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rode the rails home every night so he could be there to tuck his kids into bed. when joe talks to gold star families, who have lost a hero, we hear another father of an american veteran, somebody whose faith has been tested, and who knows who to lean on to find the light. a resilient, and loyal, and humble servant. and through his life, he has never once forgotten the values and the moral fiber that made him who he is. the best part is he's nowhere close to finished. i'm joe biden and i approve this message. i'm joe biden it's more than just fast. it keeps all your devices running smoothly. with built-in security that protects your kids. protects your info and gives you 24/7 peace of mind that if it's connected, it's protected. even that that pet-camera thingy. can your internet do that? xfinity xfi can because it's simple, easy, awesome. get advanced security free with the xfi gateway. download the xfi app today.
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♪ welcome back, everyone. as americans look to tonight night three of the virtual democrat national convention. kamala harris will deliver her acceptance speech. her family in india spoke to nbc news about the reaction to this moment. joining me now from london is nbc news foreign correspondent matt bradley. tell us what you heard from harris' family about this historic nomination. >> reporter: well, of course, ayman, the subcontinent, they're all very proud, we talked to some people in new delhi, a lot
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of them hadn't heard of kamala harris before all of started, before she was nominated to to be first vice president of indian heritage in u.s. history and that's because, you know, there's been at will of achievement on part of india in america. there's so many indian americans who do so well in business and economics but elected government, that's still a final frontier for many indian americans. here's what he told us.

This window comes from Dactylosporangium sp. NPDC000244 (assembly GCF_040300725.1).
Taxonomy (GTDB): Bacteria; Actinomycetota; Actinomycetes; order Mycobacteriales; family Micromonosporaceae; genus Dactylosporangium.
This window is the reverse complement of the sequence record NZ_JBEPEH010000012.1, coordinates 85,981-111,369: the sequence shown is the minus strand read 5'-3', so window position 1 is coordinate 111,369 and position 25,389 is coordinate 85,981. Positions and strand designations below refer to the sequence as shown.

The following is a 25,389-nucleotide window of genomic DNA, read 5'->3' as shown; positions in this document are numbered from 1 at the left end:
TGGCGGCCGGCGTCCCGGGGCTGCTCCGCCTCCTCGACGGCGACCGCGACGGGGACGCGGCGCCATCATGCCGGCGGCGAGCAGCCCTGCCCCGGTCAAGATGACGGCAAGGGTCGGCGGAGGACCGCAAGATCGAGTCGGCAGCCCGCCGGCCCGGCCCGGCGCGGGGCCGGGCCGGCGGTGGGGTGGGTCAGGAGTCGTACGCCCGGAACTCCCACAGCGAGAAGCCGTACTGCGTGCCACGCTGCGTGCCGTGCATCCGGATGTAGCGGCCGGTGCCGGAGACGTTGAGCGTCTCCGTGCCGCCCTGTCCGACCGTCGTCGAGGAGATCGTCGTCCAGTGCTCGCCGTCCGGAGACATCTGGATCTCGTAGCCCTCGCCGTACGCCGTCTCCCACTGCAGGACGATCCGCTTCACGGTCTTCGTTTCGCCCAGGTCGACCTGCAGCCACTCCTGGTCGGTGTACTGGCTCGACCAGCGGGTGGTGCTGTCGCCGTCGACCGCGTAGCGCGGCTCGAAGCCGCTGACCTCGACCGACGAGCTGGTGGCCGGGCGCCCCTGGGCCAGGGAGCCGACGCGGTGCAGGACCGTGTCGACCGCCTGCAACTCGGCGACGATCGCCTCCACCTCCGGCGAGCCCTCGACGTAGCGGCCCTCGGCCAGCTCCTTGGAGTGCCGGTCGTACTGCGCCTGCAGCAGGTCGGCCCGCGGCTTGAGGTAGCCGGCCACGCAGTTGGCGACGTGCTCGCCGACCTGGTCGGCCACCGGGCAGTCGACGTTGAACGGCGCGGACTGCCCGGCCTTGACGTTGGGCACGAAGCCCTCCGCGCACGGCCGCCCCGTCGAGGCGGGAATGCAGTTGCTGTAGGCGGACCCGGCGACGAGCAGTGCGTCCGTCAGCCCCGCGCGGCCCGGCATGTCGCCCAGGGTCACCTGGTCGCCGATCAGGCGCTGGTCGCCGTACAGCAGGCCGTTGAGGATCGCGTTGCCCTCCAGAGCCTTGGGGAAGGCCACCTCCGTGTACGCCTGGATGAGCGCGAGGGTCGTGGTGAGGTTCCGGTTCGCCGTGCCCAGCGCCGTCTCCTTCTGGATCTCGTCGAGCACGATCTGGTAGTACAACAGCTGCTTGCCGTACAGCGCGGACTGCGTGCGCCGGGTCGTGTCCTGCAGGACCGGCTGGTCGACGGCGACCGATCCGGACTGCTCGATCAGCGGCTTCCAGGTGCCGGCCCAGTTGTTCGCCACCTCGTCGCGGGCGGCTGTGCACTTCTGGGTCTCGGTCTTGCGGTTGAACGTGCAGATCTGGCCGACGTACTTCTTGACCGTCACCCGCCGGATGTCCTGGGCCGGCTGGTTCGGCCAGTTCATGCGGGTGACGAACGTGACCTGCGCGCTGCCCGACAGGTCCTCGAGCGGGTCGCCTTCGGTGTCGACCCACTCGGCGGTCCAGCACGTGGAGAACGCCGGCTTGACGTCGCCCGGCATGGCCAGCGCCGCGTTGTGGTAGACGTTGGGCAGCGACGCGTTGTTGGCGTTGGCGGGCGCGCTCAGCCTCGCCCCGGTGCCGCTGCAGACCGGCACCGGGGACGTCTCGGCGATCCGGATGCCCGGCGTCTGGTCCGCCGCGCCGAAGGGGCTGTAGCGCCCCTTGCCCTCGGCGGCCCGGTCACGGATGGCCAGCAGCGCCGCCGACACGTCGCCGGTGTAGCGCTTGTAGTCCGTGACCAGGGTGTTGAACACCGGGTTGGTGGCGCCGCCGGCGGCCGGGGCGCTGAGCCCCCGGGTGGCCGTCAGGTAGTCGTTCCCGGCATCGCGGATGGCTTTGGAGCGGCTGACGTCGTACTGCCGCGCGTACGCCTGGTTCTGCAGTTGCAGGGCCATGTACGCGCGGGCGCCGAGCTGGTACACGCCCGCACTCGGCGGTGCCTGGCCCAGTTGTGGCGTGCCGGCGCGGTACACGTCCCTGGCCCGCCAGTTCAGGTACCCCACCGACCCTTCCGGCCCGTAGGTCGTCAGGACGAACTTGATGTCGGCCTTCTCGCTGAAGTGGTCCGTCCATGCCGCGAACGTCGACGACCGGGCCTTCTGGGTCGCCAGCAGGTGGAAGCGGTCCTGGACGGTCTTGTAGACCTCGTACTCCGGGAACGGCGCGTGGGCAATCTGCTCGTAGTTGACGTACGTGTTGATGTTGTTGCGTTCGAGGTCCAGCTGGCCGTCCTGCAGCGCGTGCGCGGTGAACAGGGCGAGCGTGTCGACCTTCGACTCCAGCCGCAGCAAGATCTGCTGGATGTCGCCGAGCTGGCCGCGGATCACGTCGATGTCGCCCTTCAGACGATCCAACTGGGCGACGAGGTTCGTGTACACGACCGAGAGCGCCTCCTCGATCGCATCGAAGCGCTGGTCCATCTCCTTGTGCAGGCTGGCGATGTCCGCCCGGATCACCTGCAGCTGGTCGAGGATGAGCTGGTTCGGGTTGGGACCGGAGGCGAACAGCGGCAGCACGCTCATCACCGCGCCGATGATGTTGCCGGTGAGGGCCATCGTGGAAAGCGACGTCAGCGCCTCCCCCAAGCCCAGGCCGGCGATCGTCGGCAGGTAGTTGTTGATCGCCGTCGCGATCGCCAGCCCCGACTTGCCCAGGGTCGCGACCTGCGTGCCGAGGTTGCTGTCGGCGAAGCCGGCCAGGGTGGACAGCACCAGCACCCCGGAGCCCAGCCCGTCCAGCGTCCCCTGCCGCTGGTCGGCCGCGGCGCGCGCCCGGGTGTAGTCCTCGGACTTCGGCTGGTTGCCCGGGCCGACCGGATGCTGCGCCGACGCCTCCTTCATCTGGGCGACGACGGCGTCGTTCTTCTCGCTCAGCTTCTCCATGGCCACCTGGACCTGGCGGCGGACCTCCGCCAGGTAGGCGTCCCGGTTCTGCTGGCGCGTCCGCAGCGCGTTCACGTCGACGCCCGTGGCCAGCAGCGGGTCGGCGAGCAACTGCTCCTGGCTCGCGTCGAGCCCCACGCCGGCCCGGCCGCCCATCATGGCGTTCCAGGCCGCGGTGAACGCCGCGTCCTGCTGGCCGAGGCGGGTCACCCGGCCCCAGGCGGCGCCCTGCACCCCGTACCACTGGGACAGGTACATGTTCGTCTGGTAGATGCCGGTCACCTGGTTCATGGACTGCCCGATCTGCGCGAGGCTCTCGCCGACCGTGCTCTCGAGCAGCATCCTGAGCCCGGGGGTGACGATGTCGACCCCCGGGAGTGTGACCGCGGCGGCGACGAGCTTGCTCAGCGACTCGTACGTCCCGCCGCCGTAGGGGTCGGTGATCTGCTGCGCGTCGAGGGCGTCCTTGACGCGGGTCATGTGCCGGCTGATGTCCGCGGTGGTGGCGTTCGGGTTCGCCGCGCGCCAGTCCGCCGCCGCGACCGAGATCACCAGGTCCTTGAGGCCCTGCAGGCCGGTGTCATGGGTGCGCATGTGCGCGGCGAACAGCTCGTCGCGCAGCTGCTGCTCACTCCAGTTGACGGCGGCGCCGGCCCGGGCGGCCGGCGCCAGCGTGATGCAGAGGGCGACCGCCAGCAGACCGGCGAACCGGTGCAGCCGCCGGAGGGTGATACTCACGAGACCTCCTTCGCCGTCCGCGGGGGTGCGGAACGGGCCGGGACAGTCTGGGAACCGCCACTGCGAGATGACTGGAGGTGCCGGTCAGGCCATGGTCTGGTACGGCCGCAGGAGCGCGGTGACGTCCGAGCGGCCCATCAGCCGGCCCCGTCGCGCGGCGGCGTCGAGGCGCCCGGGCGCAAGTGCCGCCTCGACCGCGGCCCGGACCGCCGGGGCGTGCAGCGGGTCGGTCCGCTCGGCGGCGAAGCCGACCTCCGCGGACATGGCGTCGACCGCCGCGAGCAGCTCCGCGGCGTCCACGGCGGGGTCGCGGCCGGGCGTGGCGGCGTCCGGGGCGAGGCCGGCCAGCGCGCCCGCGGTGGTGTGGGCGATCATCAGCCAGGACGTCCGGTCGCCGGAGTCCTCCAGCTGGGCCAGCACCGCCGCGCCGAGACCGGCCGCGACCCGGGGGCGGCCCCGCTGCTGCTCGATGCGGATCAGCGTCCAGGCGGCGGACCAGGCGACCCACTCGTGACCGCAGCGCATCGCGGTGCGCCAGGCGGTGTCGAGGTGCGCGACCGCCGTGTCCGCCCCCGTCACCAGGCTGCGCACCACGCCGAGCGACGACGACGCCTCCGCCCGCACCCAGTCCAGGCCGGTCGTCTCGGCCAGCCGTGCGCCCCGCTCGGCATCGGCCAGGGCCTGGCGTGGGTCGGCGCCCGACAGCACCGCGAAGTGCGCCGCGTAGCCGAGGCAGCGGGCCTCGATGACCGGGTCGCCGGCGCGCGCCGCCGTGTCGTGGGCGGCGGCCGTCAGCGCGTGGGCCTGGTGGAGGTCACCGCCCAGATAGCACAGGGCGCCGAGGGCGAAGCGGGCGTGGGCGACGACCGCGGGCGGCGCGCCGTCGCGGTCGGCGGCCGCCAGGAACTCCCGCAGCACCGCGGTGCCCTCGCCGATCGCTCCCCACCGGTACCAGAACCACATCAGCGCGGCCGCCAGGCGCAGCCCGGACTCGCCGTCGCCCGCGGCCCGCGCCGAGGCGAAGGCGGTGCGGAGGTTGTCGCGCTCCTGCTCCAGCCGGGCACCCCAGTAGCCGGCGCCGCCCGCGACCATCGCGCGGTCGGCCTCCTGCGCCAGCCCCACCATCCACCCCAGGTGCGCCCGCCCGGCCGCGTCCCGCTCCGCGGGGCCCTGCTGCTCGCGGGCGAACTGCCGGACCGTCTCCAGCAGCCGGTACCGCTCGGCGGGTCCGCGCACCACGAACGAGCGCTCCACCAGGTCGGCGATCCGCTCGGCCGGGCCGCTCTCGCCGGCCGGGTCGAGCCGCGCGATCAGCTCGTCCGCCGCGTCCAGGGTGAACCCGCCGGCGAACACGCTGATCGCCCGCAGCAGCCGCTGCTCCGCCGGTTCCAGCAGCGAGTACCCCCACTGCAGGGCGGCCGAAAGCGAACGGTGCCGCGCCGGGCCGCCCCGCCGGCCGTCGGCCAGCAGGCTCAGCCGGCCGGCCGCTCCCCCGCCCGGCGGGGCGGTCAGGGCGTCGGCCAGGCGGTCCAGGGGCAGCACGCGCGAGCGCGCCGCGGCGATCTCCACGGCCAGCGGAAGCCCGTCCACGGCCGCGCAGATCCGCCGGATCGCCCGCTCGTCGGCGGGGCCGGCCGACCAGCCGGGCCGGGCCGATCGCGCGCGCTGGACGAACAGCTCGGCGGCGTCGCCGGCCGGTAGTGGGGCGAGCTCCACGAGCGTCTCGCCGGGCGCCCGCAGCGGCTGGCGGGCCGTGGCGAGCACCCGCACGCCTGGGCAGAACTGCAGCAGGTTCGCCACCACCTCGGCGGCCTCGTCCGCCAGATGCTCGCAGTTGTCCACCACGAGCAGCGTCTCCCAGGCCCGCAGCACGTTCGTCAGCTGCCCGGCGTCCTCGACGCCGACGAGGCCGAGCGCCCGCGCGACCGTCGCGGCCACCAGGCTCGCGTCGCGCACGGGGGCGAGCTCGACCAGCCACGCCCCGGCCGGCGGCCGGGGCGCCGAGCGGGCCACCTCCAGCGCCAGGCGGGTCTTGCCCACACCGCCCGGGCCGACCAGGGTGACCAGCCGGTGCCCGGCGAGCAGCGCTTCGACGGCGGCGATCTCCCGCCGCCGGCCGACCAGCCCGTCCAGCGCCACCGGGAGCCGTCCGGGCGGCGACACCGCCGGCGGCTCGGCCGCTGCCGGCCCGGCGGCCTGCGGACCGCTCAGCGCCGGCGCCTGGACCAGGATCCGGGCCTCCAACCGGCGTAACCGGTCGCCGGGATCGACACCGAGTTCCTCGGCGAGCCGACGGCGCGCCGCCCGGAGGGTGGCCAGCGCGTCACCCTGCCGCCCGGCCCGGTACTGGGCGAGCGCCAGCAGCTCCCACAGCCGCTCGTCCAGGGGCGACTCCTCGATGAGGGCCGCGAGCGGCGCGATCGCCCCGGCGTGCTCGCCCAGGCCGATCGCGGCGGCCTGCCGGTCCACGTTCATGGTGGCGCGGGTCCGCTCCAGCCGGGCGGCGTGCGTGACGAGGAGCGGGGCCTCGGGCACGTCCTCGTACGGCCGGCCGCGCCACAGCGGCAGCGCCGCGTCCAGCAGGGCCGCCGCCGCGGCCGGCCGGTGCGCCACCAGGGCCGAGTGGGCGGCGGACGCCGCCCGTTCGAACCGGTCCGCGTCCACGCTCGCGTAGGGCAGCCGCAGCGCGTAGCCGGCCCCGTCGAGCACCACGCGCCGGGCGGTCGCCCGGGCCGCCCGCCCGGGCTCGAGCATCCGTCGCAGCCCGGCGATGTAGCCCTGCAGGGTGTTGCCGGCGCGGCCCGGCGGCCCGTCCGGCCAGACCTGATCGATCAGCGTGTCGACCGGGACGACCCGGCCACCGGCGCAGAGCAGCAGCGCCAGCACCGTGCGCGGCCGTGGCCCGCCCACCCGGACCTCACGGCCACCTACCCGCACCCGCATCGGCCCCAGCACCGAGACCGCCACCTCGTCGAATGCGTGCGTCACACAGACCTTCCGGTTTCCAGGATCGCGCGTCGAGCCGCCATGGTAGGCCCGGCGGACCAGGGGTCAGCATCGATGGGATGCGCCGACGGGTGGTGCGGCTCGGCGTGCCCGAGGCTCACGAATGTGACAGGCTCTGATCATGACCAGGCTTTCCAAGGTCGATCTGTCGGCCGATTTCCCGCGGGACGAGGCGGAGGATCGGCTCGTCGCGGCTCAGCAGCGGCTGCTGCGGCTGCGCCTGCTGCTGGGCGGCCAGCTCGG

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>> reporter: so there were signs written in the language in chennai the hometown of kamala harris' family. we spoke with some young women who said that young women in india are especially inspired by this. but kamala harris' uncle said that india has been inspiring kamala during her spire career. particularly her own mother. she traveled to america to get a degree. that was very unconventional and kamala harris' uncle he described how deeply impressed he was by seeing this trail blazing sister of his moving to the united states, throwing herself into the university of
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can california, barkley, seeing her as one in the movement of racial justice. a movement that kamala harris' uncle says that she'll be tirelessly dedicated to when she reaches the white house. >> if you follow harris' political career you see the impact her mom has had on her life. matt bradley live for us in london, matt, thank you for that insight. as we await her historic acceptance speech just hours from now, we're getting an inside look at how the vice presidential nominee has been taking in this convention so far. harris' husband capturing this photo of her watching last night's convention saying, quote, kamala is loving this roll call. joining me now is vice news h. t